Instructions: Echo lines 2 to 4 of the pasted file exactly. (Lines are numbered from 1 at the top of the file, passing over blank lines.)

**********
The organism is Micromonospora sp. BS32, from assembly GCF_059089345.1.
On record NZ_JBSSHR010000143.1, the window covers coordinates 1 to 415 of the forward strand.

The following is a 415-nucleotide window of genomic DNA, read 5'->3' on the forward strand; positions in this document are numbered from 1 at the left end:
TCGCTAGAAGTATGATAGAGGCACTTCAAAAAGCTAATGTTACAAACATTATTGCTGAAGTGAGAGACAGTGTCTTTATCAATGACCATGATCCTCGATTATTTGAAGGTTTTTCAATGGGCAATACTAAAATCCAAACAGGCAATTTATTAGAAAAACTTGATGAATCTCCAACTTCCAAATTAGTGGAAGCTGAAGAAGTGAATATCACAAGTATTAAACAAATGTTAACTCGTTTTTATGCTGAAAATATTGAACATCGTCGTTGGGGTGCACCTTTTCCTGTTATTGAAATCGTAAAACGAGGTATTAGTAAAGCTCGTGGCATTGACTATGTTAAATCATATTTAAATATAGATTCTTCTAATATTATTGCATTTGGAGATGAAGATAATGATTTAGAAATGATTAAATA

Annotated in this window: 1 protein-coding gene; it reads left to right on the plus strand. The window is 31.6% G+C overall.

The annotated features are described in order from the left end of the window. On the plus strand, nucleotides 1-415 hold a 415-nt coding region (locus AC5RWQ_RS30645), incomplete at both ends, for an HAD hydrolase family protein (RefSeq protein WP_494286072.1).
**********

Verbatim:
On record NZ_JBSSHR010000143.1, the window covers coordinates 1 to 415 of the forward strand.

The following is a 415-nucleotide window of genomic DNA, read 5'->3' on the forward strand; positions in this document are numbered from 1 at the left end:
TCGCTAGAAGTATGATAGAGGCACTTCAAAAAGCTAATGTTACAAACATTATTGCTGAAGTGAGAGACAGTGTCTTTATCAATGACCATGATCCTCGATTATTTGAAGGTTTTTCAATGGGCAATACTAAAATCCAAACAGGCAATTTATTAGAAAAACTTGATGAATCTCCAACTTCCAAATTAGTGGAAGCTGAAGAAGTGAATATCACAAGTATTAAACAAATGTTAACTCGTTTTTATGCTGAAAATATTGAACATCGTCGTTGGGGTGCACCTTTTCCTGTTATTGAAATCGTAAAACGAGGTATTAGTAAAGCTCGTGGCATTGACTATGTTAAATCATATTTAAATATAGATTCTTCTAATATTATTGCATTTGGAGATGAAGATAATGATTTAGAAATGATTAAATA